How much is tuberculosis screening worth? Estimating the value of active case finding for tuberculosis in South Africa, China, and India.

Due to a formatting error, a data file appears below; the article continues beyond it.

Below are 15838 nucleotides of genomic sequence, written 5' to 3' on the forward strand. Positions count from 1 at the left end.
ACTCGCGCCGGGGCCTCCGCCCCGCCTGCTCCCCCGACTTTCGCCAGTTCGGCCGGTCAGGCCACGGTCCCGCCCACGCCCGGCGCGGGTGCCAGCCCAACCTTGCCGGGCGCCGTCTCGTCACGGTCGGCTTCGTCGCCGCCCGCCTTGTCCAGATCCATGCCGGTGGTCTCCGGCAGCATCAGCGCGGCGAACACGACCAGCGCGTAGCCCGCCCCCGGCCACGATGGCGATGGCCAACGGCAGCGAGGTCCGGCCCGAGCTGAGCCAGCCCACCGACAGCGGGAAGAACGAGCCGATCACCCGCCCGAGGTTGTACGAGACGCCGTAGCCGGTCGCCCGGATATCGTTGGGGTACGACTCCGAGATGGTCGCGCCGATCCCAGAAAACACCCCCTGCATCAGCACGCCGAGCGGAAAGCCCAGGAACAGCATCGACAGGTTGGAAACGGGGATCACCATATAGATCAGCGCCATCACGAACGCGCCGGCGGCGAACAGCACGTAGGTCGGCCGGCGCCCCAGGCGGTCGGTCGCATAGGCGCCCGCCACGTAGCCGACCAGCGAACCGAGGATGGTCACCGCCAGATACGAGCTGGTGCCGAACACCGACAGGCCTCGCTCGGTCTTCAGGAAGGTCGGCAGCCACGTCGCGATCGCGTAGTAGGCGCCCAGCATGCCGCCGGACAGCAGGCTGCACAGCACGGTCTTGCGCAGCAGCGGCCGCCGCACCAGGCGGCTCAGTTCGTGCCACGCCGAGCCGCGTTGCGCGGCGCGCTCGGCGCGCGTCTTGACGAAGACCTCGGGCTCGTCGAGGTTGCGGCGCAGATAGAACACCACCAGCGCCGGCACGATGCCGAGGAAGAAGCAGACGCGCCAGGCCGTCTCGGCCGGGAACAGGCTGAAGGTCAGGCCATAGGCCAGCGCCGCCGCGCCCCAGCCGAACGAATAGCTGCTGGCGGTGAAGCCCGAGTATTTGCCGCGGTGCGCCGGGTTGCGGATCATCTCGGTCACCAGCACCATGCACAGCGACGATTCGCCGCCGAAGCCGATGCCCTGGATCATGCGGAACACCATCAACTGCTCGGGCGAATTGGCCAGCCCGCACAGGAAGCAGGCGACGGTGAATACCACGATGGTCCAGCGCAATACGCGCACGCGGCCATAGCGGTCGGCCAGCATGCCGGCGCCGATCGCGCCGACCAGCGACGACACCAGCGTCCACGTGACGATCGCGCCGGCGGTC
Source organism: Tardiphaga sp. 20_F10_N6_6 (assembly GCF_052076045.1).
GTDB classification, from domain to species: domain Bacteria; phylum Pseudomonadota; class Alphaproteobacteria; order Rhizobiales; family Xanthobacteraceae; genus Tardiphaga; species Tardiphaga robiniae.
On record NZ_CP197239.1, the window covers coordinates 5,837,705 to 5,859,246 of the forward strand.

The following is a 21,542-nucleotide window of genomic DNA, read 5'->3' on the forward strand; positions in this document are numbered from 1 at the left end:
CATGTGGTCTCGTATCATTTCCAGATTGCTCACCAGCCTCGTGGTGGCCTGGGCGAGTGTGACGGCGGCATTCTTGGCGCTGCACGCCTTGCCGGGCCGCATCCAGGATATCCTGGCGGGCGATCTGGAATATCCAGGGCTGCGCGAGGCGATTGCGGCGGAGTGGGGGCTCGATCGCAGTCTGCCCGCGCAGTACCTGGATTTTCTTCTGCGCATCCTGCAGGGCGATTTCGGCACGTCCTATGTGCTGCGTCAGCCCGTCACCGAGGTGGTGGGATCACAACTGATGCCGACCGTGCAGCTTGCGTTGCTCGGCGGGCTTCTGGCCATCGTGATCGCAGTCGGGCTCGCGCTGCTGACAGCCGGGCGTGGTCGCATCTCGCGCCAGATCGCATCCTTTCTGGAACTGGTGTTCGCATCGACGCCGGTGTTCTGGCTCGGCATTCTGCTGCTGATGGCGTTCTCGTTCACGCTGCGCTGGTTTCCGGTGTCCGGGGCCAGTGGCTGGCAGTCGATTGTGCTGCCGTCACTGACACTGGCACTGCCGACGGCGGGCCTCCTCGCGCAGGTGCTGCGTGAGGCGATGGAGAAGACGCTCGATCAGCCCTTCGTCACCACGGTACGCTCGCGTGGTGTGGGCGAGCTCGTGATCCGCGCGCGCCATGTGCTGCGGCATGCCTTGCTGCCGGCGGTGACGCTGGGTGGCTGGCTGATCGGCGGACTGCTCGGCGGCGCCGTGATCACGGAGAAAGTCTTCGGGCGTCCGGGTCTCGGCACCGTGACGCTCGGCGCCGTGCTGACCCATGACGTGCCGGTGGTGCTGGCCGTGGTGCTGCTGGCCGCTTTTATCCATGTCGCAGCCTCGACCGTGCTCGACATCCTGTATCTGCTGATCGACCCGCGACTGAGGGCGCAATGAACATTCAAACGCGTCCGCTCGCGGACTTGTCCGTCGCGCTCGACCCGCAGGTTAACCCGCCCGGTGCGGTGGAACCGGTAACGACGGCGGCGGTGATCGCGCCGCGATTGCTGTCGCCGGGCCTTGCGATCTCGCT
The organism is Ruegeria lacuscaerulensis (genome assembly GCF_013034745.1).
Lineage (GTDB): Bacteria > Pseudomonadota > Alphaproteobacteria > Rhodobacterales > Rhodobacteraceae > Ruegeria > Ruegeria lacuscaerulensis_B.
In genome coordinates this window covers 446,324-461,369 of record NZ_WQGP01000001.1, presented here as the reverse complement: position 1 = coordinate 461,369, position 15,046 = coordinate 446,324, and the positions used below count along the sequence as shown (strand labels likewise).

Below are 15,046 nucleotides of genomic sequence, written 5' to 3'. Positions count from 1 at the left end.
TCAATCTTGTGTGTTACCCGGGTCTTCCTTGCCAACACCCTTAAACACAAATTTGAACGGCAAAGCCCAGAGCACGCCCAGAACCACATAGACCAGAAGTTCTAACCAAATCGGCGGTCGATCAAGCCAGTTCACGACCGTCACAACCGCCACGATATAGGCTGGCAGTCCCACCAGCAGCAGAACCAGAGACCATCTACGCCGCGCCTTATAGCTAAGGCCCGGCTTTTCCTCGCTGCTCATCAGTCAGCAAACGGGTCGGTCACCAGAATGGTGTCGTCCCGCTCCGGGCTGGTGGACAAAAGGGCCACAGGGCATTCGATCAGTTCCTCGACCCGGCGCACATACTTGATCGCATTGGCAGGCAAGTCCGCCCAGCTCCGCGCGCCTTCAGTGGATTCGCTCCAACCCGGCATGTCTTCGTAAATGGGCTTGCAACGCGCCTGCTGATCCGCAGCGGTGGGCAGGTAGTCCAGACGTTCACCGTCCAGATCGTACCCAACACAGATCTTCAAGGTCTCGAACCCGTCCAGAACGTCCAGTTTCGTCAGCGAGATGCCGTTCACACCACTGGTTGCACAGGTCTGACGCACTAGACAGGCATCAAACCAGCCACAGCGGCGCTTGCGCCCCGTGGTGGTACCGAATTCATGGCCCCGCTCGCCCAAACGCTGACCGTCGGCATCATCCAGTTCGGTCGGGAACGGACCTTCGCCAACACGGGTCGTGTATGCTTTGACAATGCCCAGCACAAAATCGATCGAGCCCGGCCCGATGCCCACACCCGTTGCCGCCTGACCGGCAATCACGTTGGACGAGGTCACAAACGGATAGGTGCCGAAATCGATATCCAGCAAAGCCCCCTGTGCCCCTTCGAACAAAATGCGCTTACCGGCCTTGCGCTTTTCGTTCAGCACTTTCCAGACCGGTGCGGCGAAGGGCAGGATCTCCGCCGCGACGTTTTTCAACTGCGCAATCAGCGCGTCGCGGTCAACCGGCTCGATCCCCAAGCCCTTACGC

BackgroundCurrent approaches are unlikely to achieve the aggressive global tuberculosis (TB) control targets set for 2035 and beyond. Active case finding (ACF) may be an important tool for augmenting existing strategies, but the cost-effectiveness of ACF remains uncertain. Program evaluators can often measure the cost of ACF per TB case detected, but how this accessible measure translates into traditional metrics of cost-effectiveness, such as the cost per disability-adjusted life year (DALY), remains unclear.MethodsWe constructed dynamic models of TB in India, China, and South Africa to explore the medium-term impact and cost-effectiveness of generic ACF activities, conceptualized separately as discrete (2-year) campaigns and as continuous activities integrated into ongoing TB control programs. Our primary outcome was the cost per DALY, measured in relationship to the cost per TB case actively detected and started on treatment.ResultsDiscrete campaigns costing up to $1,200 (95% uncertainty range [UR] 850¿2,043) per case actively detected and started on treatment in India, $3,800 (95% UR 2,706¿6,392) in China, and $9,400 (95% UR 6,957¿13,221) in South Africa were all highly cost-effective (cost per DALY averted less than per capita gross domestic product). Prolonged integration was even more effective and cost-effective. Short-term assessments of ACF dramatically underestimated potential longer term gains; for example, an assessment of an ACF program at 2 years might find a non-significant 11% reduction in prevalence, but a 10-year evaluation of that same intervention would show a 33% reduction.ConclusionsACF can be a powerful and highly cost-effective tool in the fight against TB. Given that short-term assessments may dramatically underestimate medium-term effectiveness, current willingness to pay may be too low. ACF should receive strong consideration as a basic tool for TB control in most high-burden settings, even when it may cost over $1,000 to detect and initiate treatment for each extra case of active TB.